Citizen science comes under the spotlight at #bigsci13

Citizen science comes under the spotlight at #bigsci13

  • By ianmcd85@hotmail.com
  •  June 8, 2013
  •  Tags:  Blogs & news Citizen science Communications

By Ian McDonald

Discussion in action (photo sourced from Science Rewired - Flickr)

Australia’s best and brightest science communicators came together for two days of workshops and discussions at the Big Science Communication Summit in Sydney on June 6 and 7 – discussing the pathways to better inspire Australia about science and scientific research. The Atlas of Living Australia Director – Dr John La Salle along with Leader of the CSIRO Science into Society Group – Ms Peta Ashworth were the expert brains trust giving advice about how to encourage the best in citizen science. The workshops were moderated by Dr Will Grant from the Australian National Centre for the Public Awareness of Science. Those who attended discussed how the platforms and processes of citizen science could be used to deliver public science engagement activities across Australia and the most valuable ways for science communicators, practitioners and the public to work together.

Two different 90 minute sessions saw lots of brain storming and even some heated discussions but finally three main issues were decided as impediments for citizen science projects. These were:

  1. Research scientists don’t take citizen science projects seriously and therefore it is difficult to sell the rewards.
  2. Mismatched expectations – it was asked whether both citizens and scientists get enough output for the effort required?
  3. Multiple resources are required for training, data collection and management – time and money.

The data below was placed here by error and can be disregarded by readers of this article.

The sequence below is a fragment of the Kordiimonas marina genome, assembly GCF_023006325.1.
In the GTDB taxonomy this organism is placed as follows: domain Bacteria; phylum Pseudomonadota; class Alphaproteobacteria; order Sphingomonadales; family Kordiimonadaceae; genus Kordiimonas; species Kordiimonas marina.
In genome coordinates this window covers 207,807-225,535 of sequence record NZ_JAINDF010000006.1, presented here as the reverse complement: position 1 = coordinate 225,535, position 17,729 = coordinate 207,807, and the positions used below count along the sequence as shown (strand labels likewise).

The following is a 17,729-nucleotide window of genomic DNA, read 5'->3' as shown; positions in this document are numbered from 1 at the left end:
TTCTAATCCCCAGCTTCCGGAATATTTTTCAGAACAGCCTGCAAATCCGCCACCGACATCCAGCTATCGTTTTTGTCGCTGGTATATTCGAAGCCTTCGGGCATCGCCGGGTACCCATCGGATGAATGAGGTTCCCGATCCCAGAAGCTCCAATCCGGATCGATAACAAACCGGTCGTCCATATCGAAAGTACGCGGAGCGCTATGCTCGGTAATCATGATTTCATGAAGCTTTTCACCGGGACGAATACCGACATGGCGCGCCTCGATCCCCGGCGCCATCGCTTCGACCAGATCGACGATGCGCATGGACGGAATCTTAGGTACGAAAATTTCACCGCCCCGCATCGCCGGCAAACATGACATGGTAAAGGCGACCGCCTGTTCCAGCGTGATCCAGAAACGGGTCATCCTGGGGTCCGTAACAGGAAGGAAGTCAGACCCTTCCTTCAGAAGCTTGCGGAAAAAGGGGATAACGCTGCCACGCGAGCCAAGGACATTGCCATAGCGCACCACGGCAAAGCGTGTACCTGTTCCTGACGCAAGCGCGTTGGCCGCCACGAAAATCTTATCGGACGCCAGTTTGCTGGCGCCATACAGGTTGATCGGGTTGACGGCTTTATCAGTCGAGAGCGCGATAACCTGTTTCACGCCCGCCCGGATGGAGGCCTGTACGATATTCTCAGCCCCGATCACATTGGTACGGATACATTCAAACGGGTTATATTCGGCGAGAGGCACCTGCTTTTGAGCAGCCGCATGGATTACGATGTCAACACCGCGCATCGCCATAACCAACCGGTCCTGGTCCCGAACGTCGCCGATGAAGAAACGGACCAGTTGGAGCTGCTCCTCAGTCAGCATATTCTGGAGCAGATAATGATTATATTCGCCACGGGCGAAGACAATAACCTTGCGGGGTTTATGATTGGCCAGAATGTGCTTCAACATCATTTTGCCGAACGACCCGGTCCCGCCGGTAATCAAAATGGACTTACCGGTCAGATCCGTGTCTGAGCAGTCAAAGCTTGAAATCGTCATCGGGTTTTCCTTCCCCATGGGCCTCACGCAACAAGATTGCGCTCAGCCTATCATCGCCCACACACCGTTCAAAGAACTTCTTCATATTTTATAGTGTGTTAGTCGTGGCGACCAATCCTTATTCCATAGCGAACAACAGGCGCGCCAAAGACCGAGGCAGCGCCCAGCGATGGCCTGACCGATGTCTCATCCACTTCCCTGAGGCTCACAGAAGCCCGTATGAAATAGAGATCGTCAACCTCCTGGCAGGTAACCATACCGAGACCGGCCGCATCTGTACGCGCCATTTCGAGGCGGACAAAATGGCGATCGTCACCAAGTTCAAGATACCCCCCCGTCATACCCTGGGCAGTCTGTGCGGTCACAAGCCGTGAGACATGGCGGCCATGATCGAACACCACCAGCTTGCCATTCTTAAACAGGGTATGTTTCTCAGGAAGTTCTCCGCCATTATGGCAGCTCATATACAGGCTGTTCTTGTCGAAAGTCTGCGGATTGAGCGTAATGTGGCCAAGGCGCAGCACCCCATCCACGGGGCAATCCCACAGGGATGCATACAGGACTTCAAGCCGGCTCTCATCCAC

So while problems were discussed – time was equally applied to coming up with solutions to overcome these impediments when running a citizen science project. Such solutions included:

  • Promoting more widely the success stories of citizen science projects.
  • Designing citizen science projects which will lead to peer reviewed papers and therefore respected by the science community.
  • Involving the community from the outset – asking community groups to help design the projects and what they would also like achieved from the research. Therefore both parties having input into what is being planned and achieving shared objectives.
  • Making data collected open access to all.
  • Making more funds and grants available for citizen science ‘pilot’ projects using science mentors who are willing to participate and assist in publishing the results.

It was worth noting that CEO of the Australian Research Council (ARC) – Professor Aidan Byrne was in attendance on the second day of the summit and he confidently stated that citizen science grants are welcomed amongst the ARC grant applications and looked highly upon but he reminded us that ARC grants are competitive and tightly fought – so they would need to be quality projects and scientifically significant.

It was great to see amongst participants of the summit that some organisations already have these solutions in place and the Atlas of Living Australia is just one example of how we try to work with community groups and organisations to help promote both our resources and citizen science in Australia to further engage all Australians in science.

However, let’s not stop the story here and I hope that we see just as much interest and discussion in continuing citizen science projects and starting new collaborations at the Atlas of Living Australia Science Symposium June 12 and 13 – join in on twitter at #alass13.

If you would like to read more about what was discussed at these workshops – there is another great blog by Claire Harris who attended the workshop.